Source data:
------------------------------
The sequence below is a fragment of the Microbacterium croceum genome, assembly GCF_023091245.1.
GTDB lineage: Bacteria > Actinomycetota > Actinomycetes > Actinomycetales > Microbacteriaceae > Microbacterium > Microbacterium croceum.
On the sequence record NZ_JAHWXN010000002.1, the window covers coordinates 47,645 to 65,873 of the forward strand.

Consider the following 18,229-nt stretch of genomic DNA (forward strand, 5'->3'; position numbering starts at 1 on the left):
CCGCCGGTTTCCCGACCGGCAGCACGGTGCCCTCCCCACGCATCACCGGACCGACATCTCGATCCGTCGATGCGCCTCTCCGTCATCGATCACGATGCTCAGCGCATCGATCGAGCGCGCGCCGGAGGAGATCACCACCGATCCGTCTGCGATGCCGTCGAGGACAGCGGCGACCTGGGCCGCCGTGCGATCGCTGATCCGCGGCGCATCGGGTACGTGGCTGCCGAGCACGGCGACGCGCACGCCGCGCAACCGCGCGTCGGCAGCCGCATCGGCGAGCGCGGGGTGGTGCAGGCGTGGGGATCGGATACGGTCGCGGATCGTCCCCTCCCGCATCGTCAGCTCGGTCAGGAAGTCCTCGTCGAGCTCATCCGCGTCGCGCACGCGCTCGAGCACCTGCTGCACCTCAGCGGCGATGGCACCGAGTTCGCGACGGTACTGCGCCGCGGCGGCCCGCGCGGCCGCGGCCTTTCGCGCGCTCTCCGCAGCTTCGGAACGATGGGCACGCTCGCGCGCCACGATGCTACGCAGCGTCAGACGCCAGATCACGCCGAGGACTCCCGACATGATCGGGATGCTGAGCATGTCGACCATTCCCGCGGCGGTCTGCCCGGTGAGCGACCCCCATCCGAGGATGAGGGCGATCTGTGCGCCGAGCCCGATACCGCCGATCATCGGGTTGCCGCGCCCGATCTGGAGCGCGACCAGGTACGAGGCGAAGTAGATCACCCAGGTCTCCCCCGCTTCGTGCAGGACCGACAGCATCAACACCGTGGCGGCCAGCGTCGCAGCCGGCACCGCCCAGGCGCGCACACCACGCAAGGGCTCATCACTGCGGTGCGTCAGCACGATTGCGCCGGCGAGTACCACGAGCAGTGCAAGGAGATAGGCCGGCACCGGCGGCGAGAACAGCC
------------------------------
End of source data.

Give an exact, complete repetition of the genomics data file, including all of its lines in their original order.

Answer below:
The sequence below is a fragment of the Microbacterium croceum genome, assembly GCF_023091245.1.
GTDB lineage: Bacteria > Actinomycetota > Actinomycetes > Actinomycetales > Microbacteriaceae > Microbacterium > Microbacterium croceum.
On the sequence record NZ_JAHWXN010000002.1, the window covers coordinates 47,645 to 65,873 of the forward strand.

Consider the following 18,229-nt stretch of genomic DNA (forward strand, 5'->3'; position numbering starts at 1 on the left):
CCGCCGGTTTCCCGACCGGCAGCACGGTGCCCTCCCCACGCATCACCGGACCGACATCTCGATCCGTCGATGCGCCTCTCCGTCATCGATCACGATGCTCAGCGCATCGATCGAGCGCGCGCCGGAGGAGATCACCACCGATCCGTCTGCGATGCCGTCGAGGACAGCGGCGACCTGGGCCGCCGTGCGATCGCTGATCCGCGGCGCATCGGGTACGTGGCTGCCGAGCACGGCGACGCGCACGCCGCGCAACCGCGCGTCGGCAGCCGCATCGGCGAGCGCGGGGTGGTGCAGGCGTGGGGATCGGATACGGTCGCGGATCGTCCCCTCCCGCATCGTCAGCTCGGTCAGGAAGTCCTCGTCGAGCTCATCCGCGTCGCGCACGCGCTCGAGCACCTGCTGCACCTCAGCGGCGATGGCACCGAGTTCGCGACGGTACTGCGCCGCGGCGGCCCGCGCGGCCGCGGCCTTTCGCGCGCTCTCCGCAGCTTCGGAACGATGGGCACGCTCGCGCGCCACGATGCTACGCAGCGTCAGACGCCAGATCACGCCGAGGACTCCCGACATGATCGGGATGCTGAGCATGTCGACCATTCCCGCGGCGGTCTGCCCGGTGAGCGACCCCCATCCGAGGATGAGGGCGATCTGTGCGCCGAGCCCGATACCGCCGATCATCGGGTTGCCGCGCCCGATCTGGAGCGCGACCAGGTACGAGGCGAAGTAGATCACCCAGGTCTCCCCCGCTTCGTGCAGGACCGACAGCATCAACACCGTGGCGGCCAGCGTCGCAGCCGGCACCGCCCAGGCGCGCACACCACGCAAGGGCTCATCACTGCGGTGCGTCAGCACGATTGCGCCGGCGAGTACCACGAGCAGTGCAAGGAGATAGGCCGGCACCGGCGGCGAGAACAGCC